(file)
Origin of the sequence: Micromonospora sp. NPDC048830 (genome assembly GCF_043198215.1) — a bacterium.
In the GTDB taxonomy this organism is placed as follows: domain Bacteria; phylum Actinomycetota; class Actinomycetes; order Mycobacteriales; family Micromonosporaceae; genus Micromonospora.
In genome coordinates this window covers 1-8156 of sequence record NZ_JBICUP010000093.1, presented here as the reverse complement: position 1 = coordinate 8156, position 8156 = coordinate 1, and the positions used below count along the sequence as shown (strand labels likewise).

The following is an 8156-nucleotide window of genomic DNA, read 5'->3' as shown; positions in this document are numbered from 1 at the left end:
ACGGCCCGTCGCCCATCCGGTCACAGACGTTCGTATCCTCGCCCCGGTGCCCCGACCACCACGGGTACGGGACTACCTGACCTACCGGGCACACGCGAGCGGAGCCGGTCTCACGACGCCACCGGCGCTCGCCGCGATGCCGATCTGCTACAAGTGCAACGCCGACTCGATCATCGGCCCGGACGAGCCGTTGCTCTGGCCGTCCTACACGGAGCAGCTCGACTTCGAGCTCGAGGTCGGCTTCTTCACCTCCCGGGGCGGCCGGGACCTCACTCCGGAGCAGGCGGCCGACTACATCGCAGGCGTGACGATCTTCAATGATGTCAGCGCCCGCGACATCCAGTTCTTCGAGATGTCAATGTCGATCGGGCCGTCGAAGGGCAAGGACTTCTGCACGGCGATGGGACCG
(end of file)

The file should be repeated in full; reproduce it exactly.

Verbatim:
Origin of the sequence: Micromonospora sp. NPDC048830 (genome assembly GCF_043198215.1) — a bacterium.
In the GTDB taxonomy this organism is placed as follows: domain Bacteria; phylum Actinomycetota; class Actinomycetes; order Mycobacteriales; family Micromonosporaceae; genus Micromonospora.
In genome coordinates this window covers 1-8156 of sequence record NZ_JBICUP010000093.1, presented here as the reverse complement: position 1 = coordinate 8156, position 8156 = coordinate 1, and the positions used below count along the sequence as shown (strand labels likewise).

The following is an 8156-nucleotide window of genomic DNA, read 5'->3' as shown; positions in this document are numbered from 1 at the left end:
ACGGCCCGTCGCCCATCCGGTCACAGACGTTCGTATCCTCGCCCCGGTGCCCCGACCACCACGGGTACGGGACTACCTGACCTACCGGGCACACGCGAGCGGAGCCGGTCTCACGACGCCACCGGCGCTCGCCGCGATGCCGATCTGCTACAAGTGCAACGCCGACTCGATCATCGGCCCGGACGAGCCGTTGCTCTGGCCGTCCTACACGGAGCAGCTCGACTTCGAGCTCGAGGTCGGCTTCTTCACCTCCCGGGGCGGCCGGGACCTCACTCCGGAGCAGGCGGCCGACTACATCGCAGGCGTGACGATCTTCAATGATGTCAGCGCCCGCGACATCCAGTTCTTCGAGATGTCAATGTCGATCGGGCCGTCGAAGGGCAAGGACTTCTGCACGGCGATGGGACCG